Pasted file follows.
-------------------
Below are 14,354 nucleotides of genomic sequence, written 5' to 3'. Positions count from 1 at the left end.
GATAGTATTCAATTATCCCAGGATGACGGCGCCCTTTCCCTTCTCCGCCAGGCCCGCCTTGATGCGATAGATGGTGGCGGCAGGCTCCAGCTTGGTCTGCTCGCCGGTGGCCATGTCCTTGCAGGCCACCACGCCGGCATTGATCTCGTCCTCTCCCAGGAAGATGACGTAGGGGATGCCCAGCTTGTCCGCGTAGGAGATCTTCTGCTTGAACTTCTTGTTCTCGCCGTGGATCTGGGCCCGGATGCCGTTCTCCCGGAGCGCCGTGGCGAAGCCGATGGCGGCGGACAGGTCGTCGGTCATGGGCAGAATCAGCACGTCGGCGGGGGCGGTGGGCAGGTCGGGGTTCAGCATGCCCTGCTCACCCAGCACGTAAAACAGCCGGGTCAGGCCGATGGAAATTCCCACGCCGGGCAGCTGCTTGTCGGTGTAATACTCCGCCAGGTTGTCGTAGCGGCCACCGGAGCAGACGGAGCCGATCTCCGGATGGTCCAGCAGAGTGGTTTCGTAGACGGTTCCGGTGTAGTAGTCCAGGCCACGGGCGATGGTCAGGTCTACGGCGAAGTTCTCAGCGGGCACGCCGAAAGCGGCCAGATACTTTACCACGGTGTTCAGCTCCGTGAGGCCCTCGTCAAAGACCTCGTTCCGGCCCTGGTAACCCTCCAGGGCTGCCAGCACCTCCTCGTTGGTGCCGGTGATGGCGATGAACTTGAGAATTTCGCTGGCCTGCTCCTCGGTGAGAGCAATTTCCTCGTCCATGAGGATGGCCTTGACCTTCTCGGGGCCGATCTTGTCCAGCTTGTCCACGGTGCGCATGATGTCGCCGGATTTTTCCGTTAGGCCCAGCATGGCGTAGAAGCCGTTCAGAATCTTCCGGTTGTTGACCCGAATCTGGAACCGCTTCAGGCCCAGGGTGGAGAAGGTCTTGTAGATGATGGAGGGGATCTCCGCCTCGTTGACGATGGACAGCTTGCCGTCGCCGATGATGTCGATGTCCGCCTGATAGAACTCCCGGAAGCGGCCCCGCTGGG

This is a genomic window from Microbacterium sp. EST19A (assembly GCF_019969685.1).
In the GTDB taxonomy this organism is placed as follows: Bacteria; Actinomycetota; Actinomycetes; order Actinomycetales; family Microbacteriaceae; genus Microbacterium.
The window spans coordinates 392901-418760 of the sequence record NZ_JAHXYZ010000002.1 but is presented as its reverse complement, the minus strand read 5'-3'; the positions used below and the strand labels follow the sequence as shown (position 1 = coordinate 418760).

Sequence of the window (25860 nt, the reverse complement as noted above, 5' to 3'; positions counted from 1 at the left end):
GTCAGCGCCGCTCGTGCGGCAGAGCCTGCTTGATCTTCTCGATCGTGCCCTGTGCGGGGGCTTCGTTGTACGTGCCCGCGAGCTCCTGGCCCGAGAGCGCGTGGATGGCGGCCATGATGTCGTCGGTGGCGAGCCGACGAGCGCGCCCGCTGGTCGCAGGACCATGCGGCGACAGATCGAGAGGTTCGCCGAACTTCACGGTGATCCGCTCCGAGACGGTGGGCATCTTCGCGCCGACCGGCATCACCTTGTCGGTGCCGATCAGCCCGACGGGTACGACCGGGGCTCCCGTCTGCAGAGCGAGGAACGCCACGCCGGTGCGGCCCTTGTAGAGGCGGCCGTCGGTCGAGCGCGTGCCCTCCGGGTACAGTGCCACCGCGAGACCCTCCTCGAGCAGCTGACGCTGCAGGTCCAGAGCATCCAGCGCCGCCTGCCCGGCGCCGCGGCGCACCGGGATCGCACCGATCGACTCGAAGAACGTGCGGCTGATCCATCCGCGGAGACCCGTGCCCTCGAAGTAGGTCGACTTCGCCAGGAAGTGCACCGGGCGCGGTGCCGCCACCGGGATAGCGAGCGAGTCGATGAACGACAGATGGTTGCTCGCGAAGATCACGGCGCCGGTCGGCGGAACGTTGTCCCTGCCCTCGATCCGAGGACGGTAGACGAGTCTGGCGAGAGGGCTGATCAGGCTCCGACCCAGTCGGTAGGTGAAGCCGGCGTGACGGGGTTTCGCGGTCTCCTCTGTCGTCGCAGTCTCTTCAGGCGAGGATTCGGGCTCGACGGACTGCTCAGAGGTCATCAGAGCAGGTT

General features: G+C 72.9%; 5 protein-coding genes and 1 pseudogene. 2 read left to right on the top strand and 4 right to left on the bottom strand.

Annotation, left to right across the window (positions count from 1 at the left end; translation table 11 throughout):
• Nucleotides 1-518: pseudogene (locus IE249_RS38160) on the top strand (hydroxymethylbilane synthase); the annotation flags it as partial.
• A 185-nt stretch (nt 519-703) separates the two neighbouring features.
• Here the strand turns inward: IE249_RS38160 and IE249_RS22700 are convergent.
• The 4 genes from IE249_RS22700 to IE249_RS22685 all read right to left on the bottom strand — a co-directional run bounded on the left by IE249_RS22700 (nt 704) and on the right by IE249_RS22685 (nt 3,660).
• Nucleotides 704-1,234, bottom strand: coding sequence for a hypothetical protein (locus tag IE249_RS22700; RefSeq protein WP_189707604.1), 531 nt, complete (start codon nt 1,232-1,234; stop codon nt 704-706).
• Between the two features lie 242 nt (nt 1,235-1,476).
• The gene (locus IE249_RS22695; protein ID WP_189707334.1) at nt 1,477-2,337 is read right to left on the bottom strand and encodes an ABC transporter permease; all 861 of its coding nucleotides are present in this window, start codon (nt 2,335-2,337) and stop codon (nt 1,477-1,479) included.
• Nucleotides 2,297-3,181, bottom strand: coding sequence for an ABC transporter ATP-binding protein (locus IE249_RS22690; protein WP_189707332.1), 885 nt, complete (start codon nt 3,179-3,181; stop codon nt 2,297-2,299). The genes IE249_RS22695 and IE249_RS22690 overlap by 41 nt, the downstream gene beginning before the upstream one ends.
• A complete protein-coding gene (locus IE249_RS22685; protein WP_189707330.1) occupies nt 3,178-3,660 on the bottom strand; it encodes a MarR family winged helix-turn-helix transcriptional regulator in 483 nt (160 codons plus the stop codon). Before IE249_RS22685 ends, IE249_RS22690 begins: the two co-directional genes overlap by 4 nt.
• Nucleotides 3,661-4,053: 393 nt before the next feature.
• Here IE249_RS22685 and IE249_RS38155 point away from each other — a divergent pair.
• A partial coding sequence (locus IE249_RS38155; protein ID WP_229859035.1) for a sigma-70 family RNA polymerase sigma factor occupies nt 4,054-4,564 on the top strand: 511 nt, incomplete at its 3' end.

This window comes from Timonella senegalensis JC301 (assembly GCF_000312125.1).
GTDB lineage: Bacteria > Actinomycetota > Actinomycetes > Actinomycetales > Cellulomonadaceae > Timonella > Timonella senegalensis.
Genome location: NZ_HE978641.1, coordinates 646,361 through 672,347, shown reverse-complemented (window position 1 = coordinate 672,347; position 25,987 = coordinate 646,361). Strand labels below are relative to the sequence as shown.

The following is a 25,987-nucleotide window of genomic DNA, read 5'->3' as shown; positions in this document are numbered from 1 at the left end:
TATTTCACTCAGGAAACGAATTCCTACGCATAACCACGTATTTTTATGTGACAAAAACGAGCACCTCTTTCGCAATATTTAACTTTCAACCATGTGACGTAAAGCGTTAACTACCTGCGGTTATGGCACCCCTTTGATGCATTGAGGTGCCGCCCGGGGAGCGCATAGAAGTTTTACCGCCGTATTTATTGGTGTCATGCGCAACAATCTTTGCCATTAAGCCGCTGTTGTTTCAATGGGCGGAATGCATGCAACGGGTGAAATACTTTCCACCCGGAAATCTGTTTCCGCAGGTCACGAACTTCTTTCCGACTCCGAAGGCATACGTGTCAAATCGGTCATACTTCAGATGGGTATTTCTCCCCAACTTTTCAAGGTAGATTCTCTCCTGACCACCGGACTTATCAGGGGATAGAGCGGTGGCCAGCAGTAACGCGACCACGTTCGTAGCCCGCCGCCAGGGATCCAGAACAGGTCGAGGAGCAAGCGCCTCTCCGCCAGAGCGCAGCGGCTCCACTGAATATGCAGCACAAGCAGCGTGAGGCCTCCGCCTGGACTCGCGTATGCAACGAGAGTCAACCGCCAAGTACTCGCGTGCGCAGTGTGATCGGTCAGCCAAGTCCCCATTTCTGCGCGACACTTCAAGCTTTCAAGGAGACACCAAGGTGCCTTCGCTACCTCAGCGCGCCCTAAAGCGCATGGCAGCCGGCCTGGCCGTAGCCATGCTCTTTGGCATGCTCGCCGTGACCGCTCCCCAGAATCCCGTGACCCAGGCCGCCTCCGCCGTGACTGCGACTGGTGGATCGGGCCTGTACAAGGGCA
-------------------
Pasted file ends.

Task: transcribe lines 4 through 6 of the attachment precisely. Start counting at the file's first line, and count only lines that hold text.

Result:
In the GTDB taxonomy this organism is placed as follows: Bacteria; Actinomycetota; Actinomycetes; order Actinomycetales; family Microbacteriaceae; genus Microbacterium.
The window spans coordinates 392901-418760 of the sequence record NZ_JAHXYZ010000002.1 but is presented as its reverse complement, the minus strand read 5'-3'; the positions used below and the strand labels follow the sequence as shown (position 1 = coordinate 418760).

Sequence of the window (25860 nt, the reverse complement as noted above, 5' to 3'; positions counted from 1 at the left end):